Erbazzone is a delicious savory pie. I do like it because it is both easy to prepare and it always turns out right! A certain success.
Are you ready for a super toothsome recipe? Here you are!
Also called scarpazzone (from the dialect scarpazoun), it originated in Emilia Romagna as a simple humble dish (my granny used to make it with the vegetables she grew in her own vegetable garden) because it consisted of seasonal products which were enclosed in a flaky pie crust; a good deal of lard (as the Emilian dialect says: nothing from pork can be thrown away) and aromatic herb delivered even more taste.
My granny’s family baked it in a copper baking tin in their wooden oven in the courtyard of their farm which served all the neighborhood: it was always a challenge for the best erbazzone.
My granny’s recipe, which I do love, consists of spinach (but chard fits too), breadcrumbs, plenty of Parmigiano Reggiano cheese, and smoked bacon; everything is enclosed in a pie crust similar to flaky pastry.
You can’t imagine how easy to make this pie is!
When can you eat erbazzone?
Prepare it for a cheerful picnic, or a succulent lunch break along with some crispy green salad because erbazzone is very nutrient but it doesn’t fill your stomach completely: salad prevents you from feeling hungry after few hours.
Why don’t you cut into 5x5cm squares and serve it as a tempting appetizer along with a nice cold drink! The perfect finger food to make your aperitive richer!
Bolognese erbazzone: a succulent pie rich in greens
For the dough
- 350 gr flour type; if you like a more rustic texture and taste, use wholegrain flour
- 30 gr lard or butter
- 100 ml milk
- 2 tbsp extra virgin olive oil
- salt and pepper
- lukewarm water
For the filling
- 1,5 kg spinach, chard or a mix of greens
- 2 green onions or 1 small yellow onion
- 100 gr ham, mortadella, or bacon
- 3-4 tbsp extra virgin olive oil
- 50 gr butter
- 2 handfuls of breadcrumbs
- 1 small bunch of fresh parsley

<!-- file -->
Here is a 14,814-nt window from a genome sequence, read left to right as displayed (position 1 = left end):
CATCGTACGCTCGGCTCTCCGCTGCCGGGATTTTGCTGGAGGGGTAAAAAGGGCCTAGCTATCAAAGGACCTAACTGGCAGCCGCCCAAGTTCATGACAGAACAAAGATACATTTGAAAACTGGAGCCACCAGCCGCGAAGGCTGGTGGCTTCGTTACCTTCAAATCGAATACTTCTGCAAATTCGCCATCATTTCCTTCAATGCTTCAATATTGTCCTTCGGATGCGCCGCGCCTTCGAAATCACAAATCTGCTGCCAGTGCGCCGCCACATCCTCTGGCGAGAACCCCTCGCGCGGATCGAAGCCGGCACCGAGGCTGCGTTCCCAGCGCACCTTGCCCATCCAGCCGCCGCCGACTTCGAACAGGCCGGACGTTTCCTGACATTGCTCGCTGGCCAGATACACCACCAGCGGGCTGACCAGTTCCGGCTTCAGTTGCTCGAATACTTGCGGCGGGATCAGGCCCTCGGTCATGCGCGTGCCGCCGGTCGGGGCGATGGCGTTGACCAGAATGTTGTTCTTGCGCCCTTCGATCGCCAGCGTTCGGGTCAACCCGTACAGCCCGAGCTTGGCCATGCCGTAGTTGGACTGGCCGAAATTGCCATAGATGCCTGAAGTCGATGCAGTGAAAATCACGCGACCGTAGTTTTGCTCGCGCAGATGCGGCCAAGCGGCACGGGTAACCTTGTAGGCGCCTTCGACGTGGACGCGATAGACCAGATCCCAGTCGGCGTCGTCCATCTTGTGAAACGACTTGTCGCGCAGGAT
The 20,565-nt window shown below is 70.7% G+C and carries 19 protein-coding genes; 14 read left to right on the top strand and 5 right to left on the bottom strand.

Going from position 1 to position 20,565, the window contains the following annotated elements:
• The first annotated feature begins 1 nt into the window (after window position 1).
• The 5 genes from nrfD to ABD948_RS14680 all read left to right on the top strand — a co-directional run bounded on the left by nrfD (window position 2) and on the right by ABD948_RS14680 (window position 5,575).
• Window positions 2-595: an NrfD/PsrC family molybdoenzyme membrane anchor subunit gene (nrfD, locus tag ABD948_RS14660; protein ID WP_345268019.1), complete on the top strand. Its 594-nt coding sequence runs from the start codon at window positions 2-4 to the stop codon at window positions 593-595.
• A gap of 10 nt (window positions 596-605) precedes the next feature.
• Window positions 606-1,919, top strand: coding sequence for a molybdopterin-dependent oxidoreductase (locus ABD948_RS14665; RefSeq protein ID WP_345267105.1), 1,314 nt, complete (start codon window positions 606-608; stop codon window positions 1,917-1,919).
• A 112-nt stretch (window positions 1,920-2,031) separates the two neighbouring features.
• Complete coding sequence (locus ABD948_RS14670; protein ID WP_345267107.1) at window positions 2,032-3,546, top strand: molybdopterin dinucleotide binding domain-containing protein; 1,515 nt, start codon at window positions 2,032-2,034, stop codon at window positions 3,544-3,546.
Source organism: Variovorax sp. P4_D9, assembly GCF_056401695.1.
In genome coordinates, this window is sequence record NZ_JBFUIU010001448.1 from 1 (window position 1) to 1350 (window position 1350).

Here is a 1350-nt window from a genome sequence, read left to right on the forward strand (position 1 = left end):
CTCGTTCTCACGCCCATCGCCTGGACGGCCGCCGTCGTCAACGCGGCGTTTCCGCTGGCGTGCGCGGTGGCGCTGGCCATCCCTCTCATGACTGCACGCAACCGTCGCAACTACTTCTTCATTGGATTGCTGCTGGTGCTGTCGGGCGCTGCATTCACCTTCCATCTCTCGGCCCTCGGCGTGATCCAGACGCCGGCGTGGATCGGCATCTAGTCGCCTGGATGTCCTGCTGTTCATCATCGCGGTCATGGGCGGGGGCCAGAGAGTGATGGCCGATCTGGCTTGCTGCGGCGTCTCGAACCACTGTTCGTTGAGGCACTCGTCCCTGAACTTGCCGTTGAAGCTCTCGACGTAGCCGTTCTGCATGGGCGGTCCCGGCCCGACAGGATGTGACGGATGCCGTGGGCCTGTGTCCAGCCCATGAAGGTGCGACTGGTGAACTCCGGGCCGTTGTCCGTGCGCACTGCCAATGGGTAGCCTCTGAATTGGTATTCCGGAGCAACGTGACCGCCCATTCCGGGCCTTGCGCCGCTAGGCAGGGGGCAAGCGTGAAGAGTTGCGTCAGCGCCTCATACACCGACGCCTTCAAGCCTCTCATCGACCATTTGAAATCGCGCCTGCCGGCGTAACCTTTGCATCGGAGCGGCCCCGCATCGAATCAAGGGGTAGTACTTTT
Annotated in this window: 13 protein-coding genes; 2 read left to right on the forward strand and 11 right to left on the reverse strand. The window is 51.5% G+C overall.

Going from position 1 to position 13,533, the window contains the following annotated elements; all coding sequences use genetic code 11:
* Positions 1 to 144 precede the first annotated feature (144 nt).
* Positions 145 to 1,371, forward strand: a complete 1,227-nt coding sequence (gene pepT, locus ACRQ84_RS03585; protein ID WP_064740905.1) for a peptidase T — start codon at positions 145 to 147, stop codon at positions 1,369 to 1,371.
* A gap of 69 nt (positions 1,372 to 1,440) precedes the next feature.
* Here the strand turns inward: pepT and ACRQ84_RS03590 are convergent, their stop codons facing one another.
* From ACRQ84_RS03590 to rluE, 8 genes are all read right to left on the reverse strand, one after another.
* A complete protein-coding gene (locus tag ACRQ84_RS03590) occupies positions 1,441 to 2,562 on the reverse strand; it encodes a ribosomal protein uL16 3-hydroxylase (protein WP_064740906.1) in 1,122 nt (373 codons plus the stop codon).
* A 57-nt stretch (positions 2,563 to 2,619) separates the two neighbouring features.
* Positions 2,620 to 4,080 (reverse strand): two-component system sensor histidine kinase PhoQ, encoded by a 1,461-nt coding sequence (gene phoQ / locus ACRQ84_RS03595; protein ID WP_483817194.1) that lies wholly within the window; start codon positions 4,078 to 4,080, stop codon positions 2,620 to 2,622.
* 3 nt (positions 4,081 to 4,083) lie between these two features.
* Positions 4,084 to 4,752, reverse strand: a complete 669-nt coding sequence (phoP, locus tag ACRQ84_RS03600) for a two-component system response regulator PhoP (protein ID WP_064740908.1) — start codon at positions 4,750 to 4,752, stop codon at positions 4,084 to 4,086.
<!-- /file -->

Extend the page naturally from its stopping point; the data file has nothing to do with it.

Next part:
- 5-6 handfuls (about 80g) of grated Parmigiano Reggiano
- salt and pepper to taste
- In a big mixing bowl combine softened butter, flour, a pinch of salt, and milk;
- Mix well and then knead until an elastic and smooth dough forms; the quantity of liquid varies according to the absorption power of the flour, so adjust the quantities to reach the right density; add a few tbsp of water only in case the dough doesn’t come together;
- If the dough gets too stiff, add some more milk;
- When smooth, make a ball and wrap it into cling film; let rest in the fridge for at least 30 minutes;
- Wash and cook the spinach in salty boiling water, then drain it and squeeze out all the liquids;
- Slice the green onions into thin rings;
- In a pan, melt the lard of the ham and add the green onions;
- Add butter and oil, sweat the green onions, and then stir in the spinach;
- Season with salt and pepper and sauté for 5-6 minutes, then remove from the heat;
- Sprinkle with chopped parsley;
- Let it cool down completely and add grated Parmigiano Reggiano;
- Divide the dough into two halves;
- Roll out the first half of the dough and place it onto an oiled baking pan; prick the first layer with a fork and pour the spinach filling;
- Roll out the second half of dough: it should be thinner than the first one. Roll out the dough onto the floured rolling pin and arrange on the pie. Crimp the edges and prick the top layer with a fork;
- Pre-heat the oven at 200°C (390°F); bake for 30 minutes:
- A few minutes before the end of the cooking time, brush the surface with a piece of lard;
- Put back into the oven, bake for a few more minutes; erbazzone is ready.
A little time-saving advice for the same result?
You may have a really toothsome result in less time with some useful advice:
- Use store-bought flaky-pastry for the bottom and the top of the pie;
- Replace fresh spinach or chard with unseasoned frozen ones (you need about 750g).
How can you store it?
Once cooled, cover erbazzone with cling film: it keeps fresh up to 2 days in the fridge. It can be also frozen either raw or cooked if you have used fresh ingredients.